Ulcerated basosquamous cell carcinoma on shoulder: Case report | 11832
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Ulcerated basosquamous cell carcinoma on shoulder: Case report and review of literature
Dorrington Medical Associates, USA Universidad Popular Autonoma del Estado de Puebla, Mexico
Keynote: J Clin Exp Dermatol Res
Baso Squamous Cell carcinoma (BSC) is a rare and potentially aggressive skin neoplasm with features of both Basal Cell Carcinoma (BCC) and Squamous Cell Carcinoma (SCC) with a transition zone and a non-specific clinical presentation. We recently saw a 57-year-old gentleman who presented ulcerated BSC on the right shoulder reaching the acromion with a polymicrobial infection. Microscopical analysis showed a transition zone between BCC and SCC. A periodic acid-Schiff fungus special stain was negative for fungal organisms. BSC represents less that 5% of all non-melanoma skin tumors. The incidence is less than 2% but the true incidence may be higher due to rarity and difficulty of diagnosis. This neoplasm is most commonly found on head and neck on 82-97% of cases. In 2005, the World Health Organization defined BSC as a term used to describe BCC that is associated with squamous differentiation. Prompt recognition of BSC is important in order to aggressively treat and predict the prognosis.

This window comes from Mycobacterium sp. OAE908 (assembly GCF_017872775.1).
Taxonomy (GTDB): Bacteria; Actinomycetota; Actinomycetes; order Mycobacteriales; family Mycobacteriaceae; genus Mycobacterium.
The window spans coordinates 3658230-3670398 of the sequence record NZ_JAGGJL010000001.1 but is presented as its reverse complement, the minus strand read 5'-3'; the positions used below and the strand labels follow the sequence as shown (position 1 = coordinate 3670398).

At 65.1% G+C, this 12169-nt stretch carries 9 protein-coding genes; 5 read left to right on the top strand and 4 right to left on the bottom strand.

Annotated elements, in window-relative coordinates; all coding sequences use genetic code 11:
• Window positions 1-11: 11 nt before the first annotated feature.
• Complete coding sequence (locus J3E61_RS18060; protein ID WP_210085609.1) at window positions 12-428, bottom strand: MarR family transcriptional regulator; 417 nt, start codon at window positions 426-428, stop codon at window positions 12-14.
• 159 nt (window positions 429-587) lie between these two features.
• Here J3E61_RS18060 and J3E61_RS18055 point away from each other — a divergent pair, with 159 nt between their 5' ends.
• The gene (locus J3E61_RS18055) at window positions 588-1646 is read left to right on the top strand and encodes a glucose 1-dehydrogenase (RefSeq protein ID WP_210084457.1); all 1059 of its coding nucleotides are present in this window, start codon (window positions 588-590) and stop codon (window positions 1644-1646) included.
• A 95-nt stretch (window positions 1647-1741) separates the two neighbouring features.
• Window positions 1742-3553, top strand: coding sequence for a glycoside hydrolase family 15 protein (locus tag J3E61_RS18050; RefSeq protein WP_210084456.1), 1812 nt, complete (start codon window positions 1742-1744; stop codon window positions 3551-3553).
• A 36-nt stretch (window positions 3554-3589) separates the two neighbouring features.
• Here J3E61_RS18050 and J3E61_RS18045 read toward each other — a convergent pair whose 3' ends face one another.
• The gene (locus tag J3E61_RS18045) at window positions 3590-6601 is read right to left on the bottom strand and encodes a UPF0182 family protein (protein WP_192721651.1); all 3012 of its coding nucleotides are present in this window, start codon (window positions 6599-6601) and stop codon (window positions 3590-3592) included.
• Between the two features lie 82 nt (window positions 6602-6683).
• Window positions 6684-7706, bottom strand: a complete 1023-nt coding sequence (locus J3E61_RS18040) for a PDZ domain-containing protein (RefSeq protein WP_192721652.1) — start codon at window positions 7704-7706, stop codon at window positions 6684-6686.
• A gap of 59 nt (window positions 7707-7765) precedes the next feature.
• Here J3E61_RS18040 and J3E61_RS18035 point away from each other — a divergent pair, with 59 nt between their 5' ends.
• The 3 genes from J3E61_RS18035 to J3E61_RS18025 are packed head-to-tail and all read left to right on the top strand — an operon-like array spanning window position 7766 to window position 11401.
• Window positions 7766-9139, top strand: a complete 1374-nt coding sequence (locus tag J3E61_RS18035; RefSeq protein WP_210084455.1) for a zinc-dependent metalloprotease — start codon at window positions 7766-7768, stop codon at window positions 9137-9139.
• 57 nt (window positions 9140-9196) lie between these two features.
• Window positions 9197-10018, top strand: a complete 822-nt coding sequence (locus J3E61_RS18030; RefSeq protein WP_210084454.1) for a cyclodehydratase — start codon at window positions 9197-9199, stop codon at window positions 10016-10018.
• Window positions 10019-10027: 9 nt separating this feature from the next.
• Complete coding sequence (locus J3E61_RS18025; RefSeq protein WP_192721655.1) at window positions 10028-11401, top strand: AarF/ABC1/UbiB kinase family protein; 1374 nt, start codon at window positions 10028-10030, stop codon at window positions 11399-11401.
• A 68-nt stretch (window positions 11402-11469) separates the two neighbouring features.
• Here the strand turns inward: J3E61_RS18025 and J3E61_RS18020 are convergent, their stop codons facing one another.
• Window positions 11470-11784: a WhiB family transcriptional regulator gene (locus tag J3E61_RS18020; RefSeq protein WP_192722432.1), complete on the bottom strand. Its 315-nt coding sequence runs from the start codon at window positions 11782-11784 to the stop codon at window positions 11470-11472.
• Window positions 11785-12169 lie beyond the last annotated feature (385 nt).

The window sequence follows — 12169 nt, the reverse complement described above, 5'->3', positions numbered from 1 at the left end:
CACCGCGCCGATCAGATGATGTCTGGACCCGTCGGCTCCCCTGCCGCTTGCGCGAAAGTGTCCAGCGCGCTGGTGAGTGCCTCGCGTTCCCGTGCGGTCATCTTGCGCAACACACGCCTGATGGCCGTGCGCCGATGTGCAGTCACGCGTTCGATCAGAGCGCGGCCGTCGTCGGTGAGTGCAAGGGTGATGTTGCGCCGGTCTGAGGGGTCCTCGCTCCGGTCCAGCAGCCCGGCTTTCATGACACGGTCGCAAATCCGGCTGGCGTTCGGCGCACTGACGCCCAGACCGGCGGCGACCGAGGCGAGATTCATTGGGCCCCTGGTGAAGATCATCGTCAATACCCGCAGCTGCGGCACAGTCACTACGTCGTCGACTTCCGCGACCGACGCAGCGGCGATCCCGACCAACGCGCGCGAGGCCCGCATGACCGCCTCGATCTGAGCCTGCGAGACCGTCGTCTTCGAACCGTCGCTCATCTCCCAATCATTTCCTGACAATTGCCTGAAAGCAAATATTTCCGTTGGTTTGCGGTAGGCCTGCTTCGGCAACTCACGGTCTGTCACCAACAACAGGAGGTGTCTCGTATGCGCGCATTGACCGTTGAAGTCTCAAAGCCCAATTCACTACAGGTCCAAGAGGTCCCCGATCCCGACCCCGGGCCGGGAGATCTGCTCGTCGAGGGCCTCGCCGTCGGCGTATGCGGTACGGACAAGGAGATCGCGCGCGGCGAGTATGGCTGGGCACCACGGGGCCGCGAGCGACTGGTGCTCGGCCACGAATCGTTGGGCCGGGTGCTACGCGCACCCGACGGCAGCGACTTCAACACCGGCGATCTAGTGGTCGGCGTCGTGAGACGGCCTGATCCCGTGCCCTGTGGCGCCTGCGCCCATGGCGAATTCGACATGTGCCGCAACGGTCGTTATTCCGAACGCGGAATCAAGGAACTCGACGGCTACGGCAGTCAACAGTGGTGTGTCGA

Andrea Merino-Ruisanchez is a physician in training from the Universidad Popular Autonoma del Estado de Puebla (UPAEP) in Mexico. She is having interest in dermatology. She has presented internationally data on the prevalence of dermatologic and ophthalmic manifestations in systemic lupus erythematous. She is certified in “Good Clinical Practices” by the NIDA Clinical trials network.